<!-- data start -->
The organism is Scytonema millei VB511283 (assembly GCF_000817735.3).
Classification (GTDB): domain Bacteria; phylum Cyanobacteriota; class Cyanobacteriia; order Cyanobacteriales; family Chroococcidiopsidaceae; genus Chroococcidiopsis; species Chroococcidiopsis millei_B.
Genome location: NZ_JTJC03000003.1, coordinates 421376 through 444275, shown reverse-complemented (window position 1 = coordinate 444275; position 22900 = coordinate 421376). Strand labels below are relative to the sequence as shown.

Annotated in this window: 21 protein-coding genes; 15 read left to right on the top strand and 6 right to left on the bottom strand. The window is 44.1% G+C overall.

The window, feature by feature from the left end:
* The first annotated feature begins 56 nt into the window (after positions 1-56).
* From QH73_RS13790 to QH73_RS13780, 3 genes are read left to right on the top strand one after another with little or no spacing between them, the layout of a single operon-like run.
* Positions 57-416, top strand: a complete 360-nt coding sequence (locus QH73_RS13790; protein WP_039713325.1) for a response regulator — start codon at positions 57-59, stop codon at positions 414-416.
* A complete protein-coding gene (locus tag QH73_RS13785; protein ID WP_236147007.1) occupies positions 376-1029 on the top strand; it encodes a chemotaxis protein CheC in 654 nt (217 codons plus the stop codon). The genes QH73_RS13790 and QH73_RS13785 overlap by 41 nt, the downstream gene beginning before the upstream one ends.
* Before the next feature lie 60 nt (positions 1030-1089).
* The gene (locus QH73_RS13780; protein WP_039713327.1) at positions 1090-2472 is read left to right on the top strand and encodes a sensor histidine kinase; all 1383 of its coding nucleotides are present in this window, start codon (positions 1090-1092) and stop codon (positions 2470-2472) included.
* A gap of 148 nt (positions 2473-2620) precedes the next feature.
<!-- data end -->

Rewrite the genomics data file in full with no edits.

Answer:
The organism is Scytonema millei VB511283 (assembly GCF_000817735.3).
Classification (GTDB): domain Bacteria; phylum Cyanobacteriota; class Cyanobacteriia; order Cyanobacteriales; family Chroococcidiopsidaceae; genus Chroococcidiopsis; species Chroococcidiopsis millei_B.
Genome location: NZ_JTJC03000003.1, coordinates 421376 through 444275, shown reverse-complemented (window position 1 = coordinate 444275; position 22900 = coordinate 421376). Strand labels below are relative to the sequence as shown.

Annotated in this window: 21 protein-coding genes; 15 read left to right on the top strand and 6 right to left on the bottom strand. The window is 44.1% G+C overall.

The window, feature by feature from the left end:
* The first annotated feature begins 56 nt into the window (after positions 1-56).
* From QH73_RS13790 to QH73_RS13780, 3 genes are read left to right on the top strand one after another with little or no spacing between them, the layout of a single operon-like run.
* Positions 57-416, top strand: a complete 360-nt coding sequence (locus QH73_RS13790; protein WP_039713325.1) for a response regulator — start codon at positions 57-59, stop codon at positions 414-416.
* A complete protein-coding gene (locus tag QH73_RS13785; protein ID WP_236147007.1) occupies positions 376-1029 on the top strand; it encodes a chemotaxis protein CheC in 654 nt (217 codons plus the stop codon). The genes QH73_RS13790 and QH73_RS13785 overlap by 41 nt, the downstream gene beginning before the upstream one ends.
* Before the next feature lie 60 nt (positions 1030-1089).
* The gene (locus QH73_RS13780; protein WP_039713327.1) at positions 1090-2472 is read left to right on the top strand and encodes a sensor histidine kinase; all 1383 of its coding nucleotides are present in this window, start codon (positions 1090-1092) and stop codon (positions 2470-2472) included.
* A gap of 148 nt (positions 2473-2620) precedes the next feature.